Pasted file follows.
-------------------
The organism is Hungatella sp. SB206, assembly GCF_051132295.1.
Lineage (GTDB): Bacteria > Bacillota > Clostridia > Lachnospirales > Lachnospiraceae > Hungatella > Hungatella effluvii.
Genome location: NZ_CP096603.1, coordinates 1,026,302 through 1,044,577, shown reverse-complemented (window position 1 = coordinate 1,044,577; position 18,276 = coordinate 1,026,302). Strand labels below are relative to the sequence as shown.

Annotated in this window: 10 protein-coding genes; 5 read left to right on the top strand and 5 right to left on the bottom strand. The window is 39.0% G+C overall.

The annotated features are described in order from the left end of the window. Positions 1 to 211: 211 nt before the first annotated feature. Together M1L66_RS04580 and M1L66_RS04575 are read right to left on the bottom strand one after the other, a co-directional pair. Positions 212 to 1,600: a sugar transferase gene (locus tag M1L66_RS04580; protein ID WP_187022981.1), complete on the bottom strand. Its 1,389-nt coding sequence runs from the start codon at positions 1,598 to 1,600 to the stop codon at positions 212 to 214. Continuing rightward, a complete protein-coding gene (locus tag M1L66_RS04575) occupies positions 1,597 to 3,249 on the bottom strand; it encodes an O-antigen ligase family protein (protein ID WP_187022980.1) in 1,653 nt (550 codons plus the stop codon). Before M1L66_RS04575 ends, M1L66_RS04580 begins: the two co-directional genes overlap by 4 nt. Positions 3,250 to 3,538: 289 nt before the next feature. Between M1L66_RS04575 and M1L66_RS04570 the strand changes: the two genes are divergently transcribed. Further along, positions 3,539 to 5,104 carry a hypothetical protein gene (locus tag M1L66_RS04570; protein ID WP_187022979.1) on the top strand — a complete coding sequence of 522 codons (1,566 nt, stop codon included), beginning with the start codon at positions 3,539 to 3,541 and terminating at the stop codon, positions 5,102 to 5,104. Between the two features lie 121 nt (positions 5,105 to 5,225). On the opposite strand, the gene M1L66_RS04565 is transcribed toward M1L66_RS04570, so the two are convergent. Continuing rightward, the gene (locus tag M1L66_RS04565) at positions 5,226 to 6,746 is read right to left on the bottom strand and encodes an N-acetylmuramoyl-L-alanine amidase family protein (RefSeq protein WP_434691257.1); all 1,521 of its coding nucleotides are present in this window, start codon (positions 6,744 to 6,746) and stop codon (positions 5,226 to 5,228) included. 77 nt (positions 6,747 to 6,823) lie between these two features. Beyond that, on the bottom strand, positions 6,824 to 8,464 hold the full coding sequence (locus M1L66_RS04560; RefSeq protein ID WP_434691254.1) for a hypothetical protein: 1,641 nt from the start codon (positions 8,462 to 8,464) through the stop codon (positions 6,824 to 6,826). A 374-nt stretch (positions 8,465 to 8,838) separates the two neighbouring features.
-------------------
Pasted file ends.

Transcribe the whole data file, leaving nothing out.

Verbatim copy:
The organism is Hungatella sp. SB206, assembly GCF_051132295.1.
Lineage (GTDB): Bacteria > Bacillota > Clostridia > Lachnospirales > Lachnospiraceae > Hungatella > Hungatella effluvii.
Genome location: NZ_CP096603.1, coordinates 1,026,302 through 1,044,577, shown reverse-complemented (window position 1 = coordinate 1,044,577; position 18,276 = coordinate 1,026,302). Strand labels below are relative to the sequence as shown.

Annotated in this window: 10 protein-coding genes; 5 read left to right on the top strand and 5 right to left on the bottom strand. The window is 39.0% G+C overall.

The annotated features are described in order from the left end of the window. Positions 1 to 211: 211 nt before the first annotated feature. Together M1L66_RS04580 and M1L66_RS04575 are read right to left on the bottom strand one after the other, a co-directional pair. Positions 212 to 1,600: a sugar transferase gene (locus tag M1L66_RS04580; protein ID WP_187022981.1), complete on the bottom strand. Its 1,389-nt coding sequence runs from the start codon at positions 1,598 to 1,600 to the stop codon at positions 212 to 214. Continuing rightward, a complete protein-coding gene (locus tag M1L66_RS04575) occupies positions 1,597 to 3,249 on the bottom strand; it encodes an O-antigen ligase family protein (protein ID WP_187022980.1) in 1,653 nt (550 codons plus the stop codon). Before M1L66_RS04575 ends, M1L66_RS04580 begins: the two co-directional genes overlap by 4 nt. Positions 3,250 to 3,538: 289 nt before the next feature. Between M1L66_RS04575 and M1L66_RS04570 the strand changes: the two genes are divergently transcribed. Further along, positions 3,539 to 5,104 carry a hypothetical protein gene (locus tag M1L66_RS04570; protein ID WP_187022979.1) on the top strand — a complete coding sequence of 522 codons (1,566 nt, stop codon included), beginning with the start codon at positions 3,539 to 3,541 and terminating at the stop codon, positions 5,102 to 5,104. Between the two features lie 121 nt (positions 5,105 to 5,225). On the opposite strand, the gene M1L66_RS04565 is transcribed toward M1L66_RS04570, so the two are convergent. Continuing rightward, the gene (locus tag M1L66_RS04565) at positions 5,226 to 6,746 is read right to left on the bottom strand and encodes an N-acetylmuramoyl-L-alanine amidase family protein (RefSeq protein WP_434691257.1); all 1,521 of its coding nucleotides are present in this window, start codon (positions 6,744 to 6,746) and stop codon (positions 5,226 to 5,228) included. 77 nt (positions 6,747 to 6,823) lie between these two features. Beyond that, on the bottom strand, positions 6,824 to 8,464 hold the full coding sequence (locus M1L66_RS04560; RefSeq protein ID WP_434691254.1) for a hypothetical protein: 1,641 nt from the start codon (positions 8,462 to 8,464) through the stop codon (positions 6,824 to 6,826). A 374-nt stretch (positions 8,465 to 8,838) separates the two neighbouring features.